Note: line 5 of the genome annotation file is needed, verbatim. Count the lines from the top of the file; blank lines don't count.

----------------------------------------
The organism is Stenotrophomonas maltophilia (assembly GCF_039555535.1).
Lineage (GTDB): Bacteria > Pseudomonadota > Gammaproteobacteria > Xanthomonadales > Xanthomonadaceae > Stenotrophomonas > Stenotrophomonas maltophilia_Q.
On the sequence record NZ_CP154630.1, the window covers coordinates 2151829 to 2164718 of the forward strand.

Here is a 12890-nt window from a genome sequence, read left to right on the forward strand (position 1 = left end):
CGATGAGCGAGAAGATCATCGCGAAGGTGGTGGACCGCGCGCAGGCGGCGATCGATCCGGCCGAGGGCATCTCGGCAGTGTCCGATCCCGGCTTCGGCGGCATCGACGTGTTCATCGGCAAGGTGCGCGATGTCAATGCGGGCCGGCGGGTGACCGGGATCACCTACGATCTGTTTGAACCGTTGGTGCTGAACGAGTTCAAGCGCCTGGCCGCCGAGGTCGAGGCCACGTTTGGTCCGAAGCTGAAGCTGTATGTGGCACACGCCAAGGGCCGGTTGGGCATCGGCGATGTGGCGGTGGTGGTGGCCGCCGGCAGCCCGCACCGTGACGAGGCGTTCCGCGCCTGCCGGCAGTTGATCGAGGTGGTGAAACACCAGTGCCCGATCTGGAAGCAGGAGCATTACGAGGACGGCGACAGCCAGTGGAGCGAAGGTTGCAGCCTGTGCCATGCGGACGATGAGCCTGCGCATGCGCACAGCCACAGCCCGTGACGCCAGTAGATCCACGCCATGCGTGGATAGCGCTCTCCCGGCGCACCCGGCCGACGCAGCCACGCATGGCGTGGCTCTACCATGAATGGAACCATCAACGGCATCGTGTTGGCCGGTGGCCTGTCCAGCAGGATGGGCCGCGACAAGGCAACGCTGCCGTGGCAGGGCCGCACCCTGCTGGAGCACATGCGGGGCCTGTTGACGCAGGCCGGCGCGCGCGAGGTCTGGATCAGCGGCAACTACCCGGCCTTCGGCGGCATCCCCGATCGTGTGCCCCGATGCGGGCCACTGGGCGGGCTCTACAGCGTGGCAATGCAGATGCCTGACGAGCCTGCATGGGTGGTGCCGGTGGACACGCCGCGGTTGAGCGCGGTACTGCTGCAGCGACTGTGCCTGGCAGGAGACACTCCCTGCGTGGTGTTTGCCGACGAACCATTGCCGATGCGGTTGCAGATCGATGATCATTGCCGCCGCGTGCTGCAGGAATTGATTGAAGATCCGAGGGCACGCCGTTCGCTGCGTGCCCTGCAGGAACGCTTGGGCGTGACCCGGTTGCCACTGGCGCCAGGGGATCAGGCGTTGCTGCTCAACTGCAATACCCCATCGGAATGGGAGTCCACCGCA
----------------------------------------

CGATGAGCGAGAAGATCATCGCGAAGGTGGTGGACCGCGCGCAGGCGGCGATCGATCCGGCCGAGGGCATCTCGGCAGTGTCCGATCCCGGCTTCGGCGGCATCGACGTGTTCATCGGCAAGGTGCGCGATGTCAATGCGGGCCGGCGGGTGACCGGGATCACCTACGATCTGTTTGAACCGTTGGTGCTGAACGAGTTCAAGCGCCTGGCCGCCGAGGTCGAGGCCACGTTTGGTCCGAAGCTGAAGCTGTATGTGGCACACGCCAAGGGCCGGTTGGGCATCGGCGATGTGGCGGTGGTGGTGGCCGCCGGCAGCCCGCACCGTGACGAGGCGTTCCGCGCCTGCCGGCAGTTGATCGAGGTGGTGAAACACCAGTGCCCGATCTGGAAGCAGGAGCATTACGAGGACGGCGACAGCCAGTGGAGCGAAGGTTGCAGCCTGTGCCATGCGGACGATGAGCCTGCGCATGCGCACAGCCACAGCCCGTGACGCCAGTAGATCCACGCCATGCGTGGATAGCGCTCTCCCGGCGCACCCGGCCGACGCAGCCACGCATGGCGTGGCTCTACCATGAATGGAACCATCAACGGCATCGTGTTGGCCGGTGGCCTGTCCAGCAGGATGGGCCGCGACAAGGCAACGCTGCCGTGGCAGGGCCGCACCCTGCTGGAGCACATGCGGGGCCTGTTGACGCAGGCCGGCGCGCGCGAGGTCTGGATCAGCGGCAACTACCCGGCCTTCGGCGGCATCCCCGATCGTGTGCCCCGATGCGGGCCACTGGGCGGGCTCTACAGCGTGGCAATGCAGATGCCTGACGAGCCTGCATGGGTGGTGCCGGTGGACACGCCGCGGTTGAGCGCGGTACTGCTGCAGCGACTGTGCCTGGCAGGAGACACTCCCTGCGTGGTGTTTGCCGACGAACCATTGCCGATGCGGTTGCAGATCGATGATCATTGCCGCCGCGTGCTGCAGGAATTGATTGAAGATCCGAGGGCACGCCGTTCGCTGCGTGCCCTGCAGGAACGCTTGGGCGTGACCCGGTTGCCACTGGCGCCAGGGGATCAGGCGTTGCTGCTCAACTGCAATACCCCATCGGAATGGGAGTCCACCGCA